Netizens also attacked model Kim Daul for posing partly nude, who criticized the attacks on her blog (but who also later committed suicide).
In more recent cases,
Top actress Kim Hee-sun is getting furious reactions from Internet users who criticized her for an “inappropriate” scarf [dotted with skulls] that she wore while paying her respects to the late Andre Kim.Most recently we had the case of the "luxury girl", or Korea's "Paris Hilton," who was the subject of a netizen assault:
Meanwhile, TV show anchor Song Ji-hyo’s laugh over her own pronunciation mistake, while covering Andre Kim’s death on an SBS entertainment program, also created controversy among netizens whether it should have been avoided.
Her bragging caused a huge stir on the Internet and irked many. And a question was raised among netizens whether the girl, now famously known as the “400-milliion-won luxury girl,” is subject to any gift taxes.And then there was this case of two women in 2006 who were interviewed by Sisa Journal, which then inserted the interviews into a negative article about "doenjang nyeo", or bean paste girls, a term that had become popular to describe vain girls obsessed with brand names:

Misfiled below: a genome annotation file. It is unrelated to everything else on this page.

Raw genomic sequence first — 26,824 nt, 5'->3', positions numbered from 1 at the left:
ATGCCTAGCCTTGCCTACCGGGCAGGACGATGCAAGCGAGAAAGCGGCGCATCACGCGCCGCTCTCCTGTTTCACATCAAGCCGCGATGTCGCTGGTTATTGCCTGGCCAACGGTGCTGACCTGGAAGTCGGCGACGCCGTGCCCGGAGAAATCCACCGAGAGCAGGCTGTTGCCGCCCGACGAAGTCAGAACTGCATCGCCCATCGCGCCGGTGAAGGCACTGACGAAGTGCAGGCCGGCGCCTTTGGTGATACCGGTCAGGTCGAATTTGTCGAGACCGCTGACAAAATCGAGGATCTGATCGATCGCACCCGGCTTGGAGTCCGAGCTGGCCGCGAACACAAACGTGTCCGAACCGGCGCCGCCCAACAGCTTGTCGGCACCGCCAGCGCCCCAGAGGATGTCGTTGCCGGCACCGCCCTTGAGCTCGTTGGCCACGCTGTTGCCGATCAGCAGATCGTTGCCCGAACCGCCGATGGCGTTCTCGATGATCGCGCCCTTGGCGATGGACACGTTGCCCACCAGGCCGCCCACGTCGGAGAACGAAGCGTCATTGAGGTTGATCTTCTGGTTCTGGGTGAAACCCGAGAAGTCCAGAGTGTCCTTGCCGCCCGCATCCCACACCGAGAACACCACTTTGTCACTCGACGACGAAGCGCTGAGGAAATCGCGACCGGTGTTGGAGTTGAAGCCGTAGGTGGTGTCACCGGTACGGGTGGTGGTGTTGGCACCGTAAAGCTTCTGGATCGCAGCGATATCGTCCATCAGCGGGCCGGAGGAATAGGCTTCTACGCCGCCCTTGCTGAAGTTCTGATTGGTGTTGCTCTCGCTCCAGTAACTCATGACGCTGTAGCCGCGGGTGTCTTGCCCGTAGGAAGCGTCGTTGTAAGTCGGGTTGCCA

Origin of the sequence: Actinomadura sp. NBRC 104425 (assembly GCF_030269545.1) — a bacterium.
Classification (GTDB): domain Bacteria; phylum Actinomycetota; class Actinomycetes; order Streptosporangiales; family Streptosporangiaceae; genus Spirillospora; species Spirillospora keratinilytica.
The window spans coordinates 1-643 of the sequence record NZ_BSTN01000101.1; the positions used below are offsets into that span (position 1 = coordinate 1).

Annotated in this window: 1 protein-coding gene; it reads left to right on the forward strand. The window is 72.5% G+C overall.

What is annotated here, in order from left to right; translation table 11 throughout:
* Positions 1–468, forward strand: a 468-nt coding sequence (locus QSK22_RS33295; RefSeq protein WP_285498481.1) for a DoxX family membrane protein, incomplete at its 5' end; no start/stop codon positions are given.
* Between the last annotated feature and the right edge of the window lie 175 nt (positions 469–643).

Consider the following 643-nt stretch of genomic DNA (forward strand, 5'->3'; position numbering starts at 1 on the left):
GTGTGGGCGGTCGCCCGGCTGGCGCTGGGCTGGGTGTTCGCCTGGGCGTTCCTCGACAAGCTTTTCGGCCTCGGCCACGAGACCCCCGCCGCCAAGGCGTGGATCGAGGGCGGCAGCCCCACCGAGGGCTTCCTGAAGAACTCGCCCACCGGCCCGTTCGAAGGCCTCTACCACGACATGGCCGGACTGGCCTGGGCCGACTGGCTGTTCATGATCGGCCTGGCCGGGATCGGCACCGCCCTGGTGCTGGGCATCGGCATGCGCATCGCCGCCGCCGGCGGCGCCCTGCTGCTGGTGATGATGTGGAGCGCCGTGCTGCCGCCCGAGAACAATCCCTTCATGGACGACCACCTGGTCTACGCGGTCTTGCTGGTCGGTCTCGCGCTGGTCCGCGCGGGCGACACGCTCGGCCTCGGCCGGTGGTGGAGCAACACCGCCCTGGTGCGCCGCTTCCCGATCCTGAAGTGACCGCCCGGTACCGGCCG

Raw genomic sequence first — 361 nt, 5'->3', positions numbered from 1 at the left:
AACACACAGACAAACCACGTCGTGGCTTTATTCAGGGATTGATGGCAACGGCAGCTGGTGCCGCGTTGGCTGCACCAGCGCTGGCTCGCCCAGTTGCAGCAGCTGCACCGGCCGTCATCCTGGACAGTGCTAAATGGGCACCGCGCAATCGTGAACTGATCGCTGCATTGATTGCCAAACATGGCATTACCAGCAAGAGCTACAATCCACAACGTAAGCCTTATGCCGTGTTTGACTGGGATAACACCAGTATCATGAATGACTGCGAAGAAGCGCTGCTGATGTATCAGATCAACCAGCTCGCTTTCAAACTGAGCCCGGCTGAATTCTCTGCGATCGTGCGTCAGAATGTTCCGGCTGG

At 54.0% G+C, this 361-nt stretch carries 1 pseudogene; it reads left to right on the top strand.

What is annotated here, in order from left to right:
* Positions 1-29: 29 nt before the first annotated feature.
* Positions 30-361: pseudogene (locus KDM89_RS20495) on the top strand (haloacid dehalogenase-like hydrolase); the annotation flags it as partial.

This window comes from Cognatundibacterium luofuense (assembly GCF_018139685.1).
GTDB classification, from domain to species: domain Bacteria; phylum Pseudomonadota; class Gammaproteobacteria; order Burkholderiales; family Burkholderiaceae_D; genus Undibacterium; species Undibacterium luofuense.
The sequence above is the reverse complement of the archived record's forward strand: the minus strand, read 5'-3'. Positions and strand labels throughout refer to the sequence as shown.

Following the episode, the National Tax Service (NTS)’s website was bombarded with articles by angry citizens, who called for an intense tax audit of her parents.
The article identified them by their full real names, and published clear photos of them sipping coffee.By now it should be pretty clear what the gender of the victims in these cases was. While there have been cases of men being harassed by netizens, most of those cases involved already-known public figures. When it comes to netizens going after previously anonymous victims and digging up as much as possible about them (including posting their phone numbers and emails and information about their families), the targets have overwhelmingly been female. Part of me cynically wants to ask, "What better use for the internet than to use it to slap around young women, who are getting a bit uppity these days?"